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Carmichael is a census-designated place (CDP) in Sacramento County, California, United States. It is a suburb in the Greater Sacramento metropolitan area. The population was 61,762 at the 2010 census.

Contents

1 Geography and geology 2 History 3 Demographics

3.1 2010 3.2 2000

4 Government 5 Carmichael schools

5.1 Elementary schools 5.2 Junior high schools 5.3 High schools

6 Points of interest

6.1 Carmichael Park 6.2 Jensen Botanical Gardens 6.3 Chautauqua Playhouse 6.4 Ancil Hoffman Park 6.5 American River Parkway 6.6 American River Bike Trail

7 Notable residents 8 Adjacent areas 9 See also 10 References 11 External links

Geography and geology[edit] Carmichael is located at 38°38′22″N 121°19′17″W / 38.63944°N 121.32139°W / 38.63944; -121.32139 (38.639431, -121.321348).[3] According to the United States Census Bureau, the CDP has a total area of 13.8 square miles (36 km2), of which, 13.5 square miles (35 km2) is land and 0.3 square miles (0.78 km2) (1.92%) is water. History[edit] Daniel W. Carmichael (born 1867) came to California in 1885.[4] In 1909, he developed Carmichael Colony No. I, 2,000 acres (8 km2) of what was once part of the Rancho San Juan Mexican land grant. He later bought another 1,000 acres (4 km2), previously part of the Rancho Del Paso Mexican land grant, that he called Carmichael Colony No. 2. It bordered the first colony to the east and Walnut Avenue to the west; the southern boundary was Arden Way with Sutter Avenue to the north. Demographics[edit]

Historical population

Census Pop.

U.S. Decennial Census[5]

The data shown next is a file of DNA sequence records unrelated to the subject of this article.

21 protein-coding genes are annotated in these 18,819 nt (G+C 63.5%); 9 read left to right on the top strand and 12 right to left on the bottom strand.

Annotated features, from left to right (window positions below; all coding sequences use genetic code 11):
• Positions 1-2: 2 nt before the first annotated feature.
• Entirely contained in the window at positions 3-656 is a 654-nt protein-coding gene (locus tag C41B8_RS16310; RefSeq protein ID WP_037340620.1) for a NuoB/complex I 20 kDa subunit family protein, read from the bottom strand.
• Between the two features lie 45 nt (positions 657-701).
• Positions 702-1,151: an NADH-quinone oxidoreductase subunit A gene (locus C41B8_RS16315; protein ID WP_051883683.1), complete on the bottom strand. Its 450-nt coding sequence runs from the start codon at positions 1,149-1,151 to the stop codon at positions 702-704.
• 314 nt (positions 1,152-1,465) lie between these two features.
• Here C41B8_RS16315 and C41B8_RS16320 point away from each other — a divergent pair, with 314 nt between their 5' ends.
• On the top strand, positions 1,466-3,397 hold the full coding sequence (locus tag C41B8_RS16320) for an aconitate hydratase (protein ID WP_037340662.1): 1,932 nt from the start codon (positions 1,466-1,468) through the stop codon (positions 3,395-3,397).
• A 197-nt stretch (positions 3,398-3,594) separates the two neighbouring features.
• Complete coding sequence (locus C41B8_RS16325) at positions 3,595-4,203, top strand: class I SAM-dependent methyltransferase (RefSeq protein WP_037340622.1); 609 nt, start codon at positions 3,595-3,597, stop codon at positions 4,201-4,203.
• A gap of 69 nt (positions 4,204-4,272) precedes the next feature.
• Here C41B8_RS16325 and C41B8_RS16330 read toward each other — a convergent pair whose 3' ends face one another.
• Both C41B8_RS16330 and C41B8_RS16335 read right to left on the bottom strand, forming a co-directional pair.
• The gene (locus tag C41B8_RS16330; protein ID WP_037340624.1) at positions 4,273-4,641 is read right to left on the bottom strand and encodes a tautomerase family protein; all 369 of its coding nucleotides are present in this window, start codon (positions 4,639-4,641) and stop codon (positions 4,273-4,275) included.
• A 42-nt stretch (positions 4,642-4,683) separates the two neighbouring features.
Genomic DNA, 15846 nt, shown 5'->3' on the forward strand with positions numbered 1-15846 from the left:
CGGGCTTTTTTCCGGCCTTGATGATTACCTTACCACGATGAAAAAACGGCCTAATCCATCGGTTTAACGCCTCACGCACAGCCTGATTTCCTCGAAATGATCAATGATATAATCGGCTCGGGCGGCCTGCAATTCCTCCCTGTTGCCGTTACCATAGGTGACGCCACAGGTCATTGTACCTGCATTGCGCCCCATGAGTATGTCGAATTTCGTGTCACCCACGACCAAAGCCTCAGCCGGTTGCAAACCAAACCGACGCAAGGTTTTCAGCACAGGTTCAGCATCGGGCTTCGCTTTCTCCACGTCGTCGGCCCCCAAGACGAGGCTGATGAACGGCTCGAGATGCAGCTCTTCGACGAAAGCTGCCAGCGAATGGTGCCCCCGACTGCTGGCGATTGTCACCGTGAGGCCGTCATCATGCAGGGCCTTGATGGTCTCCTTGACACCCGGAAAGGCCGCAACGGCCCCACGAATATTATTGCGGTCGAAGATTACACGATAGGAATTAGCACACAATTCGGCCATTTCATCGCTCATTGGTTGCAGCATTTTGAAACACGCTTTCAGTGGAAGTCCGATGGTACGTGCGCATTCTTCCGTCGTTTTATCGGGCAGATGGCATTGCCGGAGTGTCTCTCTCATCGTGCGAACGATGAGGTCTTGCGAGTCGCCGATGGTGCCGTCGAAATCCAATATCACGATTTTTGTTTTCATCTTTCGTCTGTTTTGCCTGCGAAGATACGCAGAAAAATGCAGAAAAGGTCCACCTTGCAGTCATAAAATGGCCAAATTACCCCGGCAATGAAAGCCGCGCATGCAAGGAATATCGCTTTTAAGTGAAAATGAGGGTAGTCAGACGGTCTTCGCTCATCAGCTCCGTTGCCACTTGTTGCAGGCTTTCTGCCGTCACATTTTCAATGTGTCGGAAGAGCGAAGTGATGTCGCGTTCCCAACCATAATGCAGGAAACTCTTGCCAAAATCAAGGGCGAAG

2010[edit] The 2010 United States Census[6] reported that Carmichael had a population of 61,762. The population density was 4,477.8 people per square mile (1,728.9/km²). The racial makeup of Carmichael was 49,776 (80.6%) White, 3,972 (5.8%) African American, 546 (0.9%) Native American, 2,653 (4.3%) Asian (0.9% Filipino, 0.9% Chinese, 0.6% Korean, 0.5% Japanese, 0.5% Indian, 0.3% Vietnamese, 0.6% Other), 287 (0.5%) Pacific Islander, 2,035 (3.3%) from other races, and 3,493 (5.7%) from two or more races. Hispanic or Latino people of any race were 7,218 persons (11.7%). The Census reported that 60,790 people (98.4% of the population) lived in households, 467 (0.8%) lived in non-institutionalized group quarters, and 505 (0.8%) were institutionalized. There were 26,036 households, out of which 7,431 (28.5%) had children under the age of 18 living in them, 11,016 (42.3%) were opposite-sex married couples living together, 3,630 (13.9%) had a female householder with no husband present, 1,417 (5.4%) had a male householder with no wife present. There were 1,642 (6.3%) unmarried opposite-sex partnerships, and 229 (0.9%) same-sex married couples or partnerships. 8,080 households (31.0%) were made up of individuals and 3,363 (12.9%) had someone living alone who was 65 years of age or older. The average household size was 2.33. There were 16,063 families (61.7% of all households); the average family size was 2.91. The population was spread out with 13,060 people (21.1%) under the age of 18, 5,370 people (8.7%) aged 18 to 24, 14,388 people (23.3%) aged 25 to 44, 18,054 people (29.2%) aged 45 to 64, and 10,890 people (17.6%) who were 65 years of age or older. The median age was 42.4 years. For every 100 females there were 89.6 males. For every 100 females age 18 and over, there were 86.1 males. There were 28,165 housing units at an average density of 2,042.0 per square mile (788.4/km²), of which 14,472 (55.6%) were owner-occupied, and 11,564 (44.4%) were occupied by renters. The homeowner vacancy rate was 2.3%; the rental vacancy rate was 9.8%. 34,442 people (55.8% of the population) lived in owner-occupied housing units and 26,348 people (42.7%) lived in rental housing units. 2000[edit] As of the census[7] of 2000, there were 49,742 people, 20,631 households, and 13,224 families residing in the CDP. The population density was 4,622.2 people per square mile (1,784.9/km2). There were 21,383 housing units at an average density of 1,987.0 per square mile (767.3/km2). The racial makeup of the CDP was 86.61% White, 2.69% African American, 0.83% Native American, 3.58% Asian, 0.27% Pacific Islander, 2.09% from other races, and 3.92% from two or more races. Hispanic or Latino people of any race were 6.99% of the population. There were 20,631 households out of which 29.4% had children under the age of 18 living with them, 46.7% were married couples living together, 12.9% had a female householder with no husband present, and 35.9% were non-families. 29.0% of all households were made up of individuals and 10.5% had someone living alone who was 65 years of age or older. The average household size was 2.36 and the average family size was 2.90. In the CDP, the population was spread out with 23.3% under the age of 18, 8.2% from 18 to 24, 26.6% from 25 to 44, 24.8% from 45 to 64, and 17.1% who were 65 years of age or older. The median age was 40 years. For every 100 females there were 89.9 males. For every 100 females age 18 and over, there were 85.6 males. The median income for a household in the CDP was $47,041, and the median income for a family was $59,002. Males had a median income of $40,435 versus $32,265 for females. The per capita income for the CDP was $26,811. About 6.4% of families and 9.8% of the population were below the poverty line, including 12.8% of those under age 18 and 4.2% of those age 65 or over. Government[edit] In the California State Legislature, Carmichael is in the 4th Senate District, represented by Republican Jim Nielsen, and in the 8th Assembly District, represented by Democrat Ken Cooley.[8] In the United States House of Representatives, Carmichael is in California's 7th congressional district, represented by Democrat Ami Bera.[9] Carmichael schools[edit] Carmichael is served by one public school district, San Juan Unified. Elementary schools[edit]